Right at the beginning of the article

      • Krystal

        That is hardly a disclaimer, my friend…

        Also, I wonder why more people aren’t doing this if it is such a fabulous idea?

        • Megan

          I think More people than you realize are doing it which is why it is such a great article/perspective. It’s just the people in debt or who can’t manage their credit usage that don’t understand it.

        • Fura Gray One luv!!!!

          We don’t even know who doing it are not. Even though everybody opinion sound endeavor to me, as much as , if they are a disclaimer of abandonment or relinguishment credit card holder. Its still is wonderful to read everybody status of their on opinion. I will use everybody opinion as a statistic. One luv!!!!!

    • Tania

      True but the point of the money mic series seems to be present a controversial viewpoint so it’s not meant to work for everyone. I find these types of articles interesting as it sparks out of the box ideas for me. I may never follow one 100% but it always makes me think and the article is more engaging than the straight personal finance dry advice. That said, I’m the type who can’t handle having alot of available credit so wouldn’t do this exactly but it does make me realize I should have a card that offers rewards for my one or two cards I do hold and use to pay for online or travel purchases.

    • Sarah

      “Most people drown in credit card debt.”

      Most? I think that’s taking it pretty far. And those of us who can manage our money responsibly very much appreciate these kinds of articles. If it won’t work for you, that’s fine, but some of us would appreciate MORE articles like this and fewer about paying off $70,000 in credit card debt that we don’t have.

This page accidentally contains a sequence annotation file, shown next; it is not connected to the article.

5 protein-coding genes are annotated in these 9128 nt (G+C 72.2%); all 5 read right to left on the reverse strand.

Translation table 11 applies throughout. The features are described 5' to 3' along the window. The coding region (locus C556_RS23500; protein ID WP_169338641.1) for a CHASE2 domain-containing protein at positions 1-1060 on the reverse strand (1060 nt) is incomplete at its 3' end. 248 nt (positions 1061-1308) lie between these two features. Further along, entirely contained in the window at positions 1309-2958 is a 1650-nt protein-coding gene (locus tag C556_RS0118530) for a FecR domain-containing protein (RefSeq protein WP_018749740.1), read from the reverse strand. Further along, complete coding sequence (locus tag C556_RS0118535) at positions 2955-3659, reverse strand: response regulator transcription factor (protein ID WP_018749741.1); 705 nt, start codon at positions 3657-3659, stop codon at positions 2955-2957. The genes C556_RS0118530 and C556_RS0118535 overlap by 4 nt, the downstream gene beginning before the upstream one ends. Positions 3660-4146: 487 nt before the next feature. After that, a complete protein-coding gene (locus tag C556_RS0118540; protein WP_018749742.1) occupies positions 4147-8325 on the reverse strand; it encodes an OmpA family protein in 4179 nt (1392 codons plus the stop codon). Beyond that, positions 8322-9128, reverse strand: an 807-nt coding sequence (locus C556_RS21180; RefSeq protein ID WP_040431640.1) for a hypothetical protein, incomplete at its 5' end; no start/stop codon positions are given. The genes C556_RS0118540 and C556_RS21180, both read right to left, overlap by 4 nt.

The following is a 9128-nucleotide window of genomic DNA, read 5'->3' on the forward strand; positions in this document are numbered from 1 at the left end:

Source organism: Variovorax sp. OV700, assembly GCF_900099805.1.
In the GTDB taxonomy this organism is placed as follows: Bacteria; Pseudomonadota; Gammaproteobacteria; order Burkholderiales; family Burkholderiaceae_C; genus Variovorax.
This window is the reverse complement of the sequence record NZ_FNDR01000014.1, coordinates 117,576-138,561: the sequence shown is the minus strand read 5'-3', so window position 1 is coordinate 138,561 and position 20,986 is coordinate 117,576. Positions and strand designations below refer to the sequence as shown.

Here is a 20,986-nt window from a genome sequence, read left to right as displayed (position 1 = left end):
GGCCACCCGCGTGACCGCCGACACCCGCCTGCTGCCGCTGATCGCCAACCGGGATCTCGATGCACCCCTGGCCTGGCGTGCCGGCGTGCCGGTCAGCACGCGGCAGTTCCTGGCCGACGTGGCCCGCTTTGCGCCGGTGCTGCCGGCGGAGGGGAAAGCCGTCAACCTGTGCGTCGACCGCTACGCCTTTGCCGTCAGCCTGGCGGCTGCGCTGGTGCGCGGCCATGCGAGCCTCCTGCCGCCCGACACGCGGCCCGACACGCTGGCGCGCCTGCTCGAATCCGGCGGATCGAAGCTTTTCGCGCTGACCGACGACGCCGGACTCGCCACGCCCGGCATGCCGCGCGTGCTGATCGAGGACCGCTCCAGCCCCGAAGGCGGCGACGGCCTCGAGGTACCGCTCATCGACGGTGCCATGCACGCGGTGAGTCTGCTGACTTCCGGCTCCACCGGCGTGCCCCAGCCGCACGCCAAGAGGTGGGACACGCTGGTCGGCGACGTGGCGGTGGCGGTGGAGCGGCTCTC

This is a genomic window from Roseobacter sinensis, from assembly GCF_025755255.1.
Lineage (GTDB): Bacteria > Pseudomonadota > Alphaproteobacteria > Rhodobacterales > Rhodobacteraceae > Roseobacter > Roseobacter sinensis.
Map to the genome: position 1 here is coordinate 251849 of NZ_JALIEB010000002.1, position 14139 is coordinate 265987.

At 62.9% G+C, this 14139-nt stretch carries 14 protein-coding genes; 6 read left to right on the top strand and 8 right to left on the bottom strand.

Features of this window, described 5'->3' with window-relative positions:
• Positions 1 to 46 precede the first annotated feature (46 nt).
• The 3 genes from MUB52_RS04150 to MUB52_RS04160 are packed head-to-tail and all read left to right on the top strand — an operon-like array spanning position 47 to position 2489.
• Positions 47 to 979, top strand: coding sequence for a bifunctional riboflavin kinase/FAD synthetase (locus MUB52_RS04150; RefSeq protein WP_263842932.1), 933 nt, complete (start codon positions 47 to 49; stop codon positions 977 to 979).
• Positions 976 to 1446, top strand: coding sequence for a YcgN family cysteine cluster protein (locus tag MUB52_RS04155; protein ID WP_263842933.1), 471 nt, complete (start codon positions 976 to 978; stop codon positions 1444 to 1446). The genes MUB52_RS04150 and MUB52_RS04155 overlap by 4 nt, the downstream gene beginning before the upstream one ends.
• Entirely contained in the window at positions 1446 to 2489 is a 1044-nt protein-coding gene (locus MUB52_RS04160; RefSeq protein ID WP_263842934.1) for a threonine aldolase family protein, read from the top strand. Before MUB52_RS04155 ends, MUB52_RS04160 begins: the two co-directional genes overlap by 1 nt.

• Matthew Gordon

    Great article, and shouldn’t even be seen as “controversial”, although I think 13 credit cards is a bit much. I go with a couple and leave it at that. If you want to spend your time tracking the 11 others, I tip my hat to you.

    “At a young age I questioned why other children were given higher allowances—a classic jealous-of-the-rich-kid situation. My parents explained that giving me less would force me to spend it more wisely.”

    I’d love to be a CHRO telling that to employees. You’re not being less than market wage – you’ve just got money comparisonitis! We pay you less so you can spend it more wisely.

  • kgal1298

    This reminds me of Chris Guillibeau a Travel Hacker I follow. He uses multiple cards and uses the points for travel. I wish I could apply these methods, but I’m still trying to clean up my credit from college. All my accounts are paid and on time for the past 4 years, but I have things in collections from my horrible college years. I’ll get it fixed eventually, but good job on keeping track. I wish my parents would have taught me more about financing.